I shall have to check into more advanced techniques like staining, but I doubt, on these at least, if I will be able to see very much at my max of X1000.

    I'll also look into the classifications you mention to see if any pix look like what I am seeing. In the meantime there should be an attached photo of the sketches I made last night, if the process worked. These are what I THINK I saw, so don't hold me to it. At least now I know that they could be bacteria and that is almost enough for me, at least for now.

    Attached Files:

  10. May 27, 2013 #9
    Looks a lot like these, except negative/reversed contrast. Pseudomonas Resinovorans.

    Attached Files:

  11. May 28, 2013 #10


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    I would also guess that they are bacteria. The fast motion is probably not active motion but Brownian motion
    . You could reduce it by increasing the viscosity of the medium (e.g. some gelatineous medium).
  12. May 28, 2013 #11
    If you can see them unstained, then you could try just fixing them with a flame, which is very easy to do. Just wave the slide over an open flame carefully so you evaporate the water without boiling it.
  13. May 28, 2013 #12
    aroc91, I have seen other animalcules disintegrate as they dry, but I will try something similar first. We have very low humidity here and the liquid at the edge of the cover glass dries very quickly. I will just let a slide with the cover glass and sample sit for a while. I can try the heat too.

    DrDu, don't think it is Brownian movement as I can see they are moving in a controlled wiggle, and sometimes they rotate, and appear to be investigating a debris area as if looking for food. I should not be surprised if they have very thin flagella.

    Again thanks for the info gentlemen.
  14. May 29, 2013 #13
    I let a slide with cover glass and sample dry for a while, and most of them were not moving. They do in fact look almost exactly like the drawing that I posted above. They tend to be more like the "rounded" example but they do assume the other shapes in the dry/dead form. There was at least one with 6 of the round dark spots. Most had just 3 or 4 visible.

    Not very much to see with the 1000X limit of the microscope, and tricky to get a good view. Would be interesting to find their role in the overall biological scheme of things.
  15. May 29, 2013 #14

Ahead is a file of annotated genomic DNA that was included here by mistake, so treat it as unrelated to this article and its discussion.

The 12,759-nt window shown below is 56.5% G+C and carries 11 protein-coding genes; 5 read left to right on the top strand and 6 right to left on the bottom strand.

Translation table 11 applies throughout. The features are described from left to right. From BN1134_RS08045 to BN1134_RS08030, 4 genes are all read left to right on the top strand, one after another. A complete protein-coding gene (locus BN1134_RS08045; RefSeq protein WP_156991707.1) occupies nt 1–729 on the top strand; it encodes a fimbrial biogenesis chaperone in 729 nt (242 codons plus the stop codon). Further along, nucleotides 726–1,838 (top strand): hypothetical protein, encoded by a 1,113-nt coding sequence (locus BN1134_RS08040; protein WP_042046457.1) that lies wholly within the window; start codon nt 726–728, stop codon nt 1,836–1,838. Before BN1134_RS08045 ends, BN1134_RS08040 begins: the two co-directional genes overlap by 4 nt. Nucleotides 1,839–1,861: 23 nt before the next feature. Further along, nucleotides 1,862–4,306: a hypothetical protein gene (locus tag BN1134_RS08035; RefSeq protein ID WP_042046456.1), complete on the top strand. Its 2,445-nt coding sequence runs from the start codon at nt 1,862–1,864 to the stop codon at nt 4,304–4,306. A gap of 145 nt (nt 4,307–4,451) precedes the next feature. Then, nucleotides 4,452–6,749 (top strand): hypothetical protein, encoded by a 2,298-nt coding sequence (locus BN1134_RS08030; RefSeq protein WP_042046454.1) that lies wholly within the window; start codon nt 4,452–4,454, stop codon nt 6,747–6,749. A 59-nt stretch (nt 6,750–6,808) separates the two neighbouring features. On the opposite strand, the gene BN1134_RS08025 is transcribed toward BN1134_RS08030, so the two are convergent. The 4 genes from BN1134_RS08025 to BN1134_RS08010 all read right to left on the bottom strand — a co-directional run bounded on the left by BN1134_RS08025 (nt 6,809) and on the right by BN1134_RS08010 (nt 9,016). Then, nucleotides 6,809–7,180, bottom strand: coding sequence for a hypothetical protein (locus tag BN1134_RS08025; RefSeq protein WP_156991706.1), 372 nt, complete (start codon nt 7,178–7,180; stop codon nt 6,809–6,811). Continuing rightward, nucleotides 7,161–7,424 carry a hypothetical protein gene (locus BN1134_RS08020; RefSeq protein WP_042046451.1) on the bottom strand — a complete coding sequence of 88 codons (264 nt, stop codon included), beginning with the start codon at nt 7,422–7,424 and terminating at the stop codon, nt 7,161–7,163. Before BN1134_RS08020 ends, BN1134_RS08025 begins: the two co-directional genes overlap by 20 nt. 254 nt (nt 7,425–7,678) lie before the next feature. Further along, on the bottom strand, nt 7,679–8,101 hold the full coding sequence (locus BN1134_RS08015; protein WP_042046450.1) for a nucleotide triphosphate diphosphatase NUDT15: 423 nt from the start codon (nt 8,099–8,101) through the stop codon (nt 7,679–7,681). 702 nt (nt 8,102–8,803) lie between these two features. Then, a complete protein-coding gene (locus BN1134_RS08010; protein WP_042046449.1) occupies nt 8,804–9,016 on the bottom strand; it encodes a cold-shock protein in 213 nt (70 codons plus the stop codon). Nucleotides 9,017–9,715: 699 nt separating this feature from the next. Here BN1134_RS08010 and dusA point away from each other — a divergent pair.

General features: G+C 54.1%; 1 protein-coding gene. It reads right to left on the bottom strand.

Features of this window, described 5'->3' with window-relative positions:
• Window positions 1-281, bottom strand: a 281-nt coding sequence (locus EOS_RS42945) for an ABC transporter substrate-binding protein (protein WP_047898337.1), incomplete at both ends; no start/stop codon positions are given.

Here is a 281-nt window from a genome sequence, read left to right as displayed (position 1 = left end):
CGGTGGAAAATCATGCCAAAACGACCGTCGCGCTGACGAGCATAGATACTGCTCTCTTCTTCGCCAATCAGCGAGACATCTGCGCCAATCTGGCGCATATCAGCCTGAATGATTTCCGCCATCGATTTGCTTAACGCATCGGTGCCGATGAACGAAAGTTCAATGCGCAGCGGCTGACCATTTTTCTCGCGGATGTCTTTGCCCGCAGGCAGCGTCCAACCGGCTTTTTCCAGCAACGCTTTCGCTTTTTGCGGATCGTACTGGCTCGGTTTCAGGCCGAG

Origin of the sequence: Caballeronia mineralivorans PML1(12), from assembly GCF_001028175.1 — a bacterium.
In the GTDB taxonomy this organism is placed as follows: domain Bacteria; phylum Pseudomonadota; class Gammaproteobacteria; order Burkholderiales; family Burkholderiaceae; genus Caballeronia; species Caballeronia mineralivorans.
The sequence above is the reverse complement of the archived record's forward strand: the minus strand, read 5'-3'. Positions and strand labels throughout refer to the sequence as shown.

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    Its really not possible to identify bacteria without staining and biochemical testing (which can be done with something like API or on plating).

    Just looking at unstained bacteria will tell you basically if they are cocci or rods (also called bacillus, but that can get confusing because there is a rod shaped gram positive genus bacterial called Bacillus), but that is about as close as you can get to figuring out what they are.

    Any identification algorithm for bacteria starts off with a gram stain, followed by cellular morphology. That's really the first steps you need to do if you intend to identify them.
  16. May 29, 2013 #15
    Thank you.
    Evidence/information/things are pointing towards Pseudomonas Fluorescens just now. More later after one test I have to do.
  17. Jun 4, 2013 #16
    Well, I guess that wasn't it. It's not easy being green.
  18. Jun 7, 2013 #17
    Latest is that Nematodes Elaphonema have sprung up in the sample in rather large numbers and I would assume they are having a feast on the bacteria. They sure are fat and healthy looking.

    Saw my first Amoeba this afternoon in this same sample. I was using shadow/indirect lighting and at first I thought it was a carcass with bacteria running around on it. Then it moved Veryyyyy---slowly. chuckle.

    A friend who is really into photography and I are discussing various ways to set up for micro-photography. I was for years heavy into film cameras, but have been putting off getting a good quality digital one for some time. Holy moly, camera adapters cost almost as much as a nice SLR.

    Guess it is about time to go ahead and get a good camera that I can use for microscope and some aerial photography. Been wanting to do that, too.